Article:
Finally, with the game done, I headed back home…to discover a bag right outside of the doorway. With a lot of empty glass bottles of Blue Moon, a drink everyone knows I enjoy (and every other teacher hates because it tastes like “tomato juice”, I kid you not, since they don’t know what real beer tastes like, but I disgress in a run-on sentence).
“Okay…” I concede. “…I messed up.”
I called my teachers and apologized, letting them know that I was the one responsible. They were right, after all. I just didn’t realize that the trash they were talking about was weeks old. At that moment, my spidey-senses kicked in and I remembered the bunch of bags sitting outside the communal trash bin. In the past, I’d wondered why people were leaving their trash outside of the bin instead of inside it. Maybe because they wanted to put it out early, not on the correct day. Only now I realized.
All those trash bags had been my past failures.
I went over and picked them up. Suddenly, the 2 pound bag of plastic bottles felt like 200 pounds. And the 10 pound bag of glass bottles felt like 1000 pounds. I lifted the bunches of bags back to my apartment, shaking my head at my stupidity, and marveling at my ability to carry a half ton of trash. By the time I was done, my kitchen was filled with a massive pile of trash.
I remember staring at those bags, taking up space, and going numb. I just looked at them. And looked. And I wanted to cry. I think this went on for five or ten minutes. In the middle, I realized how privileged I was, to have my biggest complication in my life be the fact that I had to re-sort a bunch of trash. It still didn’t stop me from doing nothing but stare.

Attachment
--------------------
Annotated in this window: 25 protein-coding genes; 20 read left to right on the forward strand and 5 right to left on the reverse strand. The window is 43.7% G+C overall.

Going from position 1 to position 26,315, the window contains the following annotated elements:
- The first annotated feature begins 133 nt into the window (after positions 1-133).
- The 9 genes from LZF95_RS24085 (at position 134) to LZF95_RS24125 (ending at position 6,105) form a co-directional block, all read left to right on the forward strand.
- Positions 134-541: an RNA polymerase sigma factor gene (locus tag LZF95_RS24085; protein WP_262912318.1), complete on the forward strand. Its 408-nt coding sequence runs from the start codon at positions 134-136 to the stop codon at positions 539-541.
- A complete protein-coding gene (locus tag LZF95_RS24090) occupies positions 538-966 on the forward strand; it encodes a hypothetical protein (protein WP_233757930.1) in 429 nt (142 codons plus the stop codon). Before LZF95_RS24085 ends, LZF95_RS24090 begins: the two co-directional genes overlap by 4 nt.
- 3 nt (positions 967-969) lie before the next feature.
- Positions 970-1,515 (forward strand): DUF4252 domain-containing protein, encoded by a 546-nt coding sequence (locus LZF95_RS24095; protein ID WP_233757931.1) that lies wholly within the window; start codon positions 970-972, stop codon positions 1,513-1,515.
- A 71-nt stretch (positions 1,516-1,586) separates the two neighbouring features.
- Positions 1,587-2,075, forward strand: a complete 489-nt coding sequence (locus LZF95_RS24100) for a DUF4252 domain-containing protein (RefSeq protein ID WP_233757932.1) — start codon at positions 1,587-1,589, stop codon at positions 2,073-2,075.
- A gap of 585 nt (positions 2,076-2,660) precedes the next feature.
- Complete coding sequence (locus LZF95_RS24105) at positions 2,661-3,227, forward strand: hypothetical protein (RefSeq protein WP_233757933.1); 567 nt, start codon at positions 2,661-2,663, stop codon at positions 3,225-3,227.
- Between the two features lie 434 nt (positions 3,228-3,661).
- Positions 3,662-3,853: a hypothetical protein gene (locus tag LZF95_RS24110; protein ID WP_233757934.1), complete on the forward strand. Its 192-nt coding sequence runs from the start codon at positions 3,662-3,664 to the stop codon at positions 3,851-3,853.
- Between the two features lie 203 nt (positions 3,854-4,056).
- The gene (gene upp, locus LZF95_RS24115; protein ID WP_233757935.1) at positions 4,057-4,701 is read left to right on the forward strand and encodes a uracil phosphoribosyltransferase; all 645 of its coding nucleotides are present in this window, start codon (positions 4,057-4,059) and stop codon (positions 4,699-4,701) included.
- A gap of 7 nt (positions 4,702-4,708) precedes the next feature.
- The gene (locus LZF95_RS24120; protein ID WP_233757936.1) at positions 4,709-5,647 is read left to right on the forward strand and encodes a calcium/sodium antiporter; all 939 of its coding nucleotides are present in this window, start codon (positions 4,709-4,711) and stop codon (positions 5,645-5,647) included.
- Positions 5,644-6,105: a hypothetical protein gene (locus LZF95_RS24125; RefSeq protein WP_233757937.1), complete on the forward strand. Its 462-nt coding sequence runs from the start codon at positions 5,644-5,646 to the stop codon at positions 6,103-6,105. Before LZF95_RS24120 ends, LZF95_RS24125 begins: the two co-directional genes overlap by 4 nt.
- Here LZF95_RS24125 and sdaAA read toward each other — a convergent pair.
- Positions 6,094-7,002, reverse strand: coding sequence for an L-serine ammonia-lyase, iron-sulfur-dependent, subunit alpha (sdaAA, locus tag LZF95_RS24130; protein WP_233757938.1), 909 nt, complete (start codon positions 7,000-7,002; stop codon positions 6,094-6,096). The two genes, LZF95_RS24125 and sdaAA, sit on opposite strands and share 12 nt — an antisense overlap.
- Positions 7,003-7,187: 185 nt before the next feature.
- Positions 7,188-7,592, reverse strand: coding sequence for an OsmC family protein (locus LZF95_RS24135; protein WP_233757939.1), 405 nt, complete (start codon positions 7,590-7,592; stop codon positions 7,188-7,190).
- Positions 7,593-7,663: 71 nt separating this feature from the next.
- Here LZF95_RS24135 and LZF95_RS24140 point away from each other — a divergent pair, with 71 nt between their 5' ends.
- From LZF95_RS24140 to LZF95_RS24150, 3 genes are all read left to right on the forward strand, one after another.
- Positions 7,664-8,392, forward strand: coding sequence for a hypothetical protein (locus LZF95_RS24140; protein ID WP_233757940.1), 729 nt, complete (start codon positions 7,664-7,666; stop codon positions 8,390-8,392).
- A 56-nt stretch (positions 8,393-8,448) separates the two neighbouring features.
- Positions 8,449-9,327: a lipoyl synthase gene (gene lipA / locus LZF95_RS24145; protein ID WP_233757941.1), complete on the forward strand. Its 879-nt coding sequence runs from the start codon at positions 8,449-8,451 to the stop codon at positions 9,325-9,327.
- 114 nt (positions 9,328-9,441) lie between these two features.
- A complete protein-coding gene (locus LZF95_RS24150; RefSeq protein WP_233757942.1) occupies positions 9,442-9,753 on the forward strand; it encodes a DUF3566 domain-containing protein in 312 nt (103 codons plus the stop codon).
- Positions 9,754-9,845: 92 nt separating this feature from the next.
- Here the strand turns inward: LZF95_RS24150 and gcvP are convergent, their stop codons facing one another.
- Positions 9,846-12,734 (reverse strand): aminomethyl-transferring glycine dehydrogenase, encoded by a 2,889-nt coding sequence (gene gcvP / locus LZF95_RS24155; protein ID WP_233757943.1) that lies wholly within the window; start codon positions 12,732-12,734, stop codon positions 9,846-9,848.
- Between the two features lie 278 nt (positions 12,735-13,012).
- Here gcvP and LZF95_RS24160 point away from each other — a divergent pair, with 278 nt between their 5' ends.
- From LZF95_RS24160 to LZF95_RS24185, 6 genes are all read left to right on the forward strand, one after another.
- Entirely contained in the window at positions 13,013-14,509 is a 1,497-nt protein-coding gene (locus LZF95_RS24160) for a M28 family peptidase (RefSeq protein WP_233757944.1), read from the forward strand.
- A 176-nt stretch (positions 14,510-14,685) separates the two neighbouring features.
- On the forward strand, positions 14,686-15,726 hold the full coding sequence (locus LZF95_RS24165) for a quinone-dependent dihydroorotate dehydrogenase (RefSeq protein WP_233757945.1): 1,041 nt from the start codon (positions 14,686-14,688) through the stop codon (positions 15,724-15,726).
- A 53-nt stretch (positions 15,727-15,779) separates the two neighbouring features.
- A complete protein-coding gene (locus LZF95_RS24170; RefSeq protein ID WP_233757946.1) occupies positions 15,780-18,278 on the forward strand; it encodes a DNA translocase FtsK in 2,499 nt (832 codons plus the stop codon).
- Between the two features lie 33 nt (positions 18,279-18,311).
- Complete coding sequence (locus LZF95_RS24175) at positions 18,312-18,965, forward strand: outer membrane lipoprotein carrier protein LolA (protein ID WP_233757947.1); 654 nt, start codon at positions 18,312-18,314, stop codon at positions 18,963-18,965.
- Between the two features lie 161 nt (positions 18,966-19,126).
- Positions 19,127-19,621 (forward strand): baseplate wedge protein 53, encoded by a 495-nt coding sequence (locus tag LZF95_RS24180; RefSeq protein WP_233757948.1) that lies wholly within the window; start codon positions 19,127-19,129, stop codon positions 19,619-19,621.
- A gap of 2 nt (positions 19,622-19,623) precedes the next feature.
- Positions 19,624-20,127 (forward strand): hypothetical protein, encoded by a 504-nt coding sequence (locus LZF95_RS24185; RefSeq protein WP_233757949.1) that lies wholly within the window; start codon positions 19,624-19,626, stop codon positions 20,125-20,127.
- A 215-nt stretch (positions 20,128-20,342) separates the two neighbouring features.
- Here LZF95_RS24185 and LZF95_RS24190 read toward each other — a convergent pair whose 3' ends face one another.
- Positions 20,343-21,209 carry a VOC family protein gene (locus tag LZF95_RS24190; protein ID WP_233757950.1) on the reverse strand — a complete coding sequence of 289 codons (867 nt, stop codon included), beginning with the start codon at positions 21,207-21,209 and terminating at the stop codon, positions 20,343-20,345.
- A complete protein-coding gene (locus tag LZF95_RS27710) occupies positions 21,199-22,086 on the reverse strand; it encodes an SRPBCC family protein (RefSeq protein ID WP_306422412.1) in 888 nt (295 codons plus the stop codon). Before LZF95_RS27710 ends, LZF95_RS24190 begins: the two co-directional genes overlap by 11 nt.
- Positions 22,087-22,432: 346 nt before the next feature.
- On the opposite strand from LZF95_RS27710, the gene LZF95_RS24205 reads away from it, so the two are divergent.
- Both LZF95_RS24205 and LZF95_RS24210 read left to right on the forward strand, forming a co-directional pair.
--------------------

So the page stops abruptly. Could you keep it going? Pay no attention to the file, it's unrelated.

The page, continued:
Thankfully, my girlfriend was already heading over to spend the evening with me. When she got to my kitchen, she laughed at my idiocy. I grew sheepish. “You mind helping?” She rolled her eyes and gave in, helping open the bags to re-sort everything.
It didn’t actually take that long, with both of us sorting. Couldn’t have been more than thirty minutes. I learned that glass bottles needed to be sorted into three different bags, depending on their color (clear, brown, and everything else).
Also, PET bottles needed to have their caps removed, with those caps going with the plastics.
But the one I definitely didn’t understand prior was the whole deal with the plastics.
Plastics had been my go-to garbage, stupidly enough. Dirty napkins. Plastic bags full of other types of garbage. Everything could go into the plastics, I thought. Turns out, burnable was the correct place for most of those things.
With the piles correctly sorted, I put the bags next to the doorway and out of my kitchen. I felt relieved. Just knowing the correct way to do things put my mind at peace. Why didn’t I just ask for help before, I wondered. But then, things like this happen when you live in a foreign country.
And on that thought, my phone rang.
Another one of my teachers called. Apparently, he’d also made some garbage mistakes. He explained that we needed to go over and apologize. Going with him, I knew it would be easier. As his Japanese was better (he was Japanese, after all), I could just agree and look sorry for myself.